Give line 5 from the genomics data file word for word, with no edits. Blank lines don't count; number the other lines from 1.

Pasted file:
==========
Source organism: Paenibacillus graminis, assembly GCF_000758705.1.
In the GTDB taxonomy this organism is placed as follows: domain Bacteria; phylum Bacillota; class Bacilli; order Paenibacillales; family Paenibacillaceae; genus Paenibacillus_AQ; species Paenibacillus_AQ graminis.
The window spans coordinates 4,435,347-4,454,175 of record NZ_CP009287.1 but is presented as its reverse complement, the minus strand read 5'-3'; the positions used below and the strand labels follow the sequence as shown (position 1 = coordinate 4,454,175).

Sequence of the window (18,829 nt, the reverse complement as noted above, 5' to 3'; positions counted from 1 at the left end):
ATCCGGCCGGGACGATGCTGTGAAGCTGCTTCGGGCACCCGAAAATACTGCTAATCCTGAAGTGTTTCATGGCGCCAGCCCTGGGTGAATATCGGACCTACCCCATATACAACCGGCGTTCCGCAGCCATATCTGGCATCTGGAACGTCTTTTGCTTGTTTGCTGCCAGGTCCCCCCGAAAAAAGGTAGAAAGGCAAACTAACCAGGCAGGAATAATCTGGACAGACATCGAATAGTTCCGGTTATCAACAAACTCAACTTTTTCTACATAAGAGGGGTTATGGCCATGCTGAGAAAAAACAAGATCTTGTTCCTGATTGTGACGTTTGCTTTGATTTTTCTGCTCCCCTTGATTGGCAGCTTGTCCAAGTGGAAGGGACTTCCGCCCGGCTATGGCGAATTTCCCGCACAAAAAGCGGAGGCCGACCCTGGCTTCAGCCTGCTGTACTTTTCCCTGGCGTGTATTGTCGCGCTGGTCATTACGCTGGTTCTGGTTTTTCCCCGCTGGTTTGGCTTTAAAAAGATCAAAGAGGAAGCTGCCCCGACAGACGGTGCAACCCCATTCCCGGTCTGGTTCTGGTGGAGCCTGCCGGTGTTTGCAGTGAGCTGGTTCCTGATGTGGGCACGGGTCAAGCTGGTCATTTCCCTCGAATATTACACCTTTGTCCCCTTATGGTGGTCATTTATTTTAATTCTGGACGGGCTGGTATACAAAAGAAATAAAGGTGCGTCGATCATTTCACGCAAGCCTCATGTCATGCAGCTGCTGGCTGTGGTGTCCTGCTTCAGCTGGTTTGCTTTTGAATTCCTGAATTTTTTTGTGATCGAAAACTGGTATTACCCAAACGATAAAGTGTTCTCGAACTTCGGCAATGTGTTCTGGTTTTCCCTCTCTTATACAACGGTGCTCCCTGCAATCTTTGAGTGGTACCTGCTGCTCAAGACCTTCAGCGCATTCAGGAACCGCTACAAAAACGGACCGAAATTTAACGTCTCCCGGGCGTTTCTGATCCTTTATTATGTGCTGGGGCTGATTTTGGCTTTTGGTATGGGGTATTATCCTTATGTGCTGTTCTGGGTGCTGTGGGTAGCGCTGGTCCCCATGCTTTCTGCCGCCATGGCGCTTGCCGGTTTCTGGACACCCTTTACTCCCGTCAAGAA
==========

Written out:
ATCCGGCCGGGACGATGCTGTGAAGCTGCTTCGGGCACCCGAAAATACTGCTAATCCTGAAGTGTTTCATGGCGCCAGCCCTGGGTGAATATCGGACCTACCCCATATACAACCGGCGTTCCGCAGCCATATCTGGCATCTGGAACGTCTTTTGCTTGTTTGCTGCCAGGTCCCCCCGAAAAAAGGTAGAAAGGCAAACTAACCAGGCAGGAATAATCTGGACAGACATCGAATAGTTCCGGTTATCAACAAACTCAACTTTTTCTACATAAGAGGGGTTATGGCCATGCTGAGAAAAAACAAGATCTTGTTCCTGATTGTGACGTTTGCTTTGATTTTTCTGCTCCCCTTGATTGGCAGCTTGTCCAAGTGGAAGGGACTTCCGCCCGGCTATGGCGAATTTCCCGCACAAAAAGCGGAGGCCGACCCTGGCTTCAGCCTGCTGTACTTTTCCCTGGCGTGTATTGTCGCGCTGGTCATTACGCTGGTTCTGGTTTTTCCCCGCTGGTTTGGCTTTAAAAAGATCAAAGAGGAAGCTGCCCCGACAGACGGTGCAACCCCATTCCCGGTCTGGTTCTGGTGGAGCCTGCCGGTGTTTGCAGTGAGCTGGTTCCTGATGTGGGCACGGGTCAAGCTGGTCATTTCCCTCGAATATTACACCTTTGTCCCCTTATGGTGGTCATTTATTTTAATTCTGGACGGGCTGGTATACAAAAGAAATAAAGGTGCGTCGATCATTTCACGCAAGCCTCATGTCATGCAGCTGCTGGCTGTGGTGTCCTGCTTCAGCTGGTTTGCTTTTGAATTCCTGAATTTTTTTGTGATCGAAAACTGGTATTACCCAAACGATAAAGTGTTCTCGAACTTCGGCAATGTGTTCTGGTTTTCCCTCTCTTATACAACGGTGCTCCCTGCAATCTTTGAGTGGTACCTGCTGCTCAAGACCTTCAGCGCATTCAGGAACCGCTACAAAAACGGACCGAAATTTAACGTCTCCCGGGCGTTTCTGATCCTTTATTATGTGCTGGGGCTGATTTTGGCTTTTGGTATGGGGTATTATCCTTATGTGCTGTTCTGGGTGCTGTGGGTAGCGCTGGTCCCCATGCTTTCTGCCGCCATGGCGCTTGCCGGTTTCTGGACACCCTTTACTCCCGTCAAGAA